Cinema Scope17 min de lecture
Hollywood Ending
“Man, I work for an app,” scoffs a bike courier midway through The Beta Test, neatly summing up the subtext of this horror-comedy patched into a matrix of technocratic misanthropy. The title refers to an ad hoc data-mining scheme targeting wealthy en
Cinema Scope8 min de lecture
The Politics of Dancing
With the arrival of any new Adam Curtis film comes a deluge of coverage, commentaries, analysis, harangues, point-counterpoints, fact checks, further-reading lists, and good old-fashioned snark spread across an ever-expanding plethora of platforms. T
Cinema Scope5 min de lecture
Promising Young Woman
On the set of Marguerite Duras’ India Song (1975), Delphine Seyrig said, “The common denominator that I share with all women is that I’m an actress. I think that every woman has to be an actress. Actresses do what all women are expected to do. We jus
Cinema Scope9 min de lecture
Sundance 2021
The weather at Sundance this year was great—mostly sunny, a steady 74 degrees Fahrenheit, based on my indoor AC monitor—although the wind in my Southern California desert backyard did kick up from time to time. But at the actual Sundance, not the vir
Cinema Scope3 min de lecture
Editor’s Note
When called upon to comment on a group of films, whether as a critic summarizing a festival or writing a year-end round up, or a programmer being grilled before a selection is presented to the public, inevitably the T word will enter the conversation
Cinema Scope8 min de lecture
Rotterdam 2021
One of the few major festivals to have taken place physically in the first three months of 2020, before others were forced to abandon or adapt their programs in the year’s long back half, the International Film Festival Rotterdam has reimagined its s
Cinema Scope6 min de lecture
The Ghost Goes East
If you find yourself in Manhattan’s Lower East Side around Delancey Street—where the painted pink-purple steel of the Williamsburg Bridge dumps cars straight into the pizza, graffiti, and cellphone store-clogged heart of the city and where cyclists a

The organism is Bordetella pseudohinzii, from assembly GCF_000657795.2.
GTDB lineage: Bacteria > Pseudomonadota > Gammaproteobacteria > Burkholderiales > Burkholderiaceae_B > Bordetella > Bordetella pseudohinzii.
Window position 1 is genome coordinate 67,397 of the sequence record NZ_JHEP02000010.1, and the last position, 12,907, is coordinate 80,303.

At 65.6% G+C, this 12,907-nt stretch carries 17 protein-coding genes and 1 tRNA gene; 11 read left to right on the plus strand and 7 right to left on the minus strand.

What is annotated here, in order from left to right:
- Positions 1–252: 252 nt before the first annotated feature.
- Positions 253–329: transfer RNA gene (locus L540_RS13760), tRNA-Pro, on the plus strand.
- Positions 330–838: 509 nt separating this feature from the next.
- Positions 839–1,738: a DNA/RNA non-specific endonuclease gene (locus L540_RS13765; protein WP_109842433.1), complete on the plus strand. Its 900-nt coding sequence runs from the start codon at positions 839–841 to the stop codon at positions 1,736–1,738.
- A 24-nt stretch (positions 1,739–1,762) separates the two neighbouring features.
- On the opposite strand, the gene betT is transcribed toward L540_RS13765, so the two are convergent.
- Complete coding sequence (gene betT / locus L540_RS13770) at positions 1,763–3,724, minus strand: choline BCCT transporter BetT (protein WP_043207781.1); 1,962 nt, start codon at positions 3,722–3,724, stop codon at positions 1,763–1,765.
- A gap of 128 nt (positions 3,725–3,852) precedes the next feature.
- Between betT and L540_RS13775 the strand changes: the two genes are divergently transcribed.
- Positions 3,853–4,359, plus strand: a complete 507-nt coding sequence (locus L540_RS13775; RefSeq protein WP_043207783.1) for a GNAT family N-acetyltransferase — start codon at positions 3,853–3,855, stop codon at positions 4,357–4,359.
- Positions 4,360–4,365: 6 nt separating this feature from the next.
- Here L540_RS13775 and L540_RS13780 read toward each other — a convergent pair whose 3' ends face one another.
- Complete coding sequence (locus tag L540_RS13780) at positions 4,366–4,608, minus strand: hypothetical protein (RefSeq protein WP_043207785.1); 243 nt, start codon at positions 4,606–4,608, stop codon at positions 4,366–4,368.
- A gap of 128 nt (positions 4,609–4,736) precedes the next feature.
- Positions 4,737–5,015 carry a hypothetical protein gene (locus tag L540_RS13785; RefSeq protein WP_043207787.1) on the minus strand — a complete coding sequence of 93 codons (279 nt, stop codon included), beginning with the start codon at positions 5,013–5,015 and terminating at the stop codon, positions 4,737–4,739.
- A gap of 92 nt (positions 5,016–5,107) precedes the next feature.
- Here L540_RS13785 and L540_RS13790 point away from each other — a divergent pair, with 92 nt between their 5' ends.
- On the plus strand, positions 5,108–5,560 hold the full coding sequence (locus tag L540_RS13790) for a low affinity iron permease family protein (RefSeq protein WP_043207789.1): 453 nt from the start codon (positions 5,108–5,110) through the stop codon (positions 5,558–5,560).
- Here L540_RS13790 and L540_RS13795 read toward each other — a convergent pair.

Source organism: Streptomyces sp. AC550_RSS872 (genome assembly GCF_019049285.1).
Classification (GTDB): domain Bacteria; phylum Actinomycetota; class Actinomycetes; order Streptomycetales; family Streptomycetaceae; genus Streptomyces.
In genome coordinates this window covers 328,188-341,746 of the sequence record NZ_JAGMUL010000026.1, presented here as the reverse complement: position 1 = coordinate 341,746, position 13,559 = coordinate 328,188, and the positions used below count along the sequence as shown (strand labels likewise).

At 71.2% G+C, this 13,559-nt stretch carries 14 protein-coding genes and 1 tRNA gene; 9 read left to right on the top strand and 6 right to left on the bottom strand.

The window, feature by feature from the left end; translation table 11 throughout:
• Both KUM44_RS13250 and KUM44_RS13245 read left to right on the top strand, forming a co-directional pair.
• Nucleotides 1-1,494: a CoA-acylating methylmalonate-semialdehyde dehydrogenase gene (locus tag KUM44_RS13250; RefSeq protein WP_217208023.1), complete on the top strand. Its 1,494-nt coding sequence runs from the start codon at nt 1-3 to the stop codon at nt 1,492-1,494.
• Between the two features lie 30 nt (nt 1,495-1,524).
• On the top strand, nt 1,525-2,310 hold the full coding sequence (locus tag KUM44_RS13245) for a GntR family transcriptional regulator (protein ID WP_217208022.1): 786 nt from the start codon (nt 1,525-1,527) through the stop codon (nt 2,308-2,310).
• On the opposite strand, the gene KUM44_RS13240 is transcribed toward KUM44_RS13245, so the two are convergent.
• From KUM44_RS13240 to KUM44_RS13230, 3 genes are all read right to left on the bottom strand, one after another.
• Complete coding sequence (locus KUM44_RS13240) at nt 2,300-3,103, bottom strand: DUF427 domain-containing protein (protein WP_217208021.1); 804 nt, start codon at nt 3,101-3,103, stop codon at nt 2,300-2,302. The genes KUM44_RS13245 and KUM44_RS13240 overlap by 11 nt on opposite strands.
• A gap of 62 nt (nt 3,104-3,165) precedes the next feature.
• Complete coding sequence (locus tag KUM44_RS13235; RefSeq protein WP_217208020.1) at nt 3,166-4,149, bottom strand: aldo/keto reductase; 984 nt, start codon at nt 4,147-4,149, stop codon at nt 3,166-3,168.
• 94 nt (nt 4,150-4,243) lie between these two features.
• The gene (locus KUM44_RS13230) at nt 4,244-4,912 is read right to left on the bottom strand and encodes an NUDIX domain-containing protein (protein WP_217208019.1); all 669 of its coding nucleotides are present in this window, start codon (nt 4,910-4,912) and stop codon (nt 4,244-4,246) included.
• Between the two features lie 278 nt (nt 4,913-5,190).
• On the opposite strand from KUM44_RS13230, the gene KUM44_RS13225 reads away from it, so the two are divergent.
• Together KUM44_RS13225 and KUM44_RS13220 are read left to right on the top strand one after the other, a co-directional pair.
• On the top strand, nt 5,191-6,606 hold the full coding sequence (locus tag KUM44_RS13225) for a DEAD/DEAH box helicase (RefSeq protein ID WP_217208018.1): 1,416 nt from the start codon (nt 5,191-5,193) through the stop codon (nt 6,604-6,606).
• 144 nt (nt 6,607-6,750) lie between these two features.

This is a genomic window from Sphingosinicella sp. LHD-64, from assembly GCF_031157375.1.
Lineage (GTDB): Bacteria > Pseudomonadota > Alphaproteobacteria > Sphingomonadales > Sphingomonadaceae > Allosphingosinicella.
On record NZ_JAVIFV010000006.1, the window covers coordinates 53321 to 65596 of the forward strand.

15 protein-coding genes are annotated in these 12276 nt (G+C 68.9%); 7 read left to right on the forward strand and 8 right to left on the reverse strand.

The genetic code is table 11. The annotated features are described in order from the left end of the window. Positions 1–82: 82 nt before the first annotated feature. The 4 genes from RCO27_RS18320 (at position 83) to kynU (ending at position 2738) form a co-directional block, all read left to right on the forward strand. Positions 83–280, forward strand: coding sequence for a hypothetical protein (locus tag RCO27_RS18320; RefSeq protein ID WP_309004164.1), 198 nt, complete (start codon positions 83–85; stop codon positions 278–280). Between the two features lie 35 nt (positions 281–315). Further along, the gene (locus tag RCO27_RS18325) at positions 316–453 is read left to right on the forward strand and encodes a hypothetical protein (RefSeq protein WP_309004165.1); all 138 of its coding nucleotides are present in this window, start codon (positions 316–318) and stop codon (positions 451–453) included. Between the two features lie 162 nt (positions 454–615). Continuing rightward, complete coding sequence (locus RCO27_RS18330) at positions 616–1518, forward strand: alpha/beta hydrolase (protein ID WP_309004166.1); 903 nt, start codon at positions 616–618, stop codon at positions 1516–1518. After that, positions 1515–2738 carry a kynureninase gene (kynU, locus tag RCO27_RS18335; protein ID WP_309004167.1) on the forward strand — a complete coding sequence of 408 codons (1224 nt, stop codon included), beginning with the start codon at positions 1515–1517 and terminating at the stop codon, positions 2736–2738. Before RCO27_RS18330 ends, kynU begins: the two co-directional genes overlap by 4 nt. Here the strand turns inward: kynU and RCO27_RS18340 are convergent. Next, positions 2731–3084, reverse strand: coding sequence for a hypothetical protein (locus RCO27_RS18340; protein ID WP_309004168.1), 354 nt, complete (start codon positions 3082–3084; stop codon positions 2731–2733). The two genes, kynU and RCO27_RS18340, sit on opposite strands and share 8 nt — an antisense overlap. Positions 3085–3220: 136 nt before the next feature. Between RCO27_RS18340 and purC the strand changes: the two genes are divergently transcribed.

Cinema Scope3 min de lecture
Steina & Woody Vasulka
Icelandic director Hrafnhildur Gunnarsdóttir’s extraordinarily warming 2019 documentary The Vasulka Effect, about the protean Eurohippies and rightfully dubbed “grandparents of video art,” Steina and Woody Vasulka, was exactly the movie I needed to s
Cinema Scope14 min de lecture
Journey To The Centre Of The Earth
Fern Silva’s films cannot be described as ethnography, personal/mythopoeic film, or essay filmmaking, although they often partake of all of those modes. Though his films are rooted in particular places and cultural spheres, they assiduously avoid the
Cinema Scope12 min de lecture
Not My Type
The finest genre study I know is Pursuits of Happiness, Stanley Cavell’s 1981 examination of seven Hollywood comedies— The Lady Eve (1941), It Happened One Night (1934), Bringing Up Baby (1938), The Philadelphia Story (1940), His Girl Friday (1940),
Cinema Scope8 min de lecture
Gag Orders
Bobby Seale makes a cameo of sorts midway through Judas and the Black Messiah, as Martin Sheen’s porcine J. Edgar Hoover—checking in personally on the progress of the FBI’s campaign against Chicago Black Panther Party chairman Fred Hampton (Daniel Ka
Cinema Scope1 min de lecture
Cinema Scope
Cinema Scope9 min de lecture
Modern Mabuse
Forty minutes into his incendiary final film The Thousand Eyes of Dr. Mabuse (1960), Fritz Lang invents a formal manoeuvre that has been imitated ever since: the camera, framing for a two-shot, pulls back to reveal that the initial image, far from be
Cinema Scope5 min de lecture
Days Of Cannibalism
In his 2015 documentary Coming of Age, director Teboho Edkins followed a group of teenagers who plan to depart their rural village in Lesotho—the landlocked nation within South Africa where the Tennessee-born, now Berlin-based filmmaker spent his chi
Cinema Scope9 min de lecture
Reclaiming the Dream
Her reflection comes as a revelation. In the safety of her bedroom, Connie (Laura Dern), the 15-year-old protagonist of Joyce Chopra’s 1985 feature debut Smooth Talk (recently released on a Criterion Blu-ray), adjusts her new halter top in the mirror
Cinema Scope4 min de lecture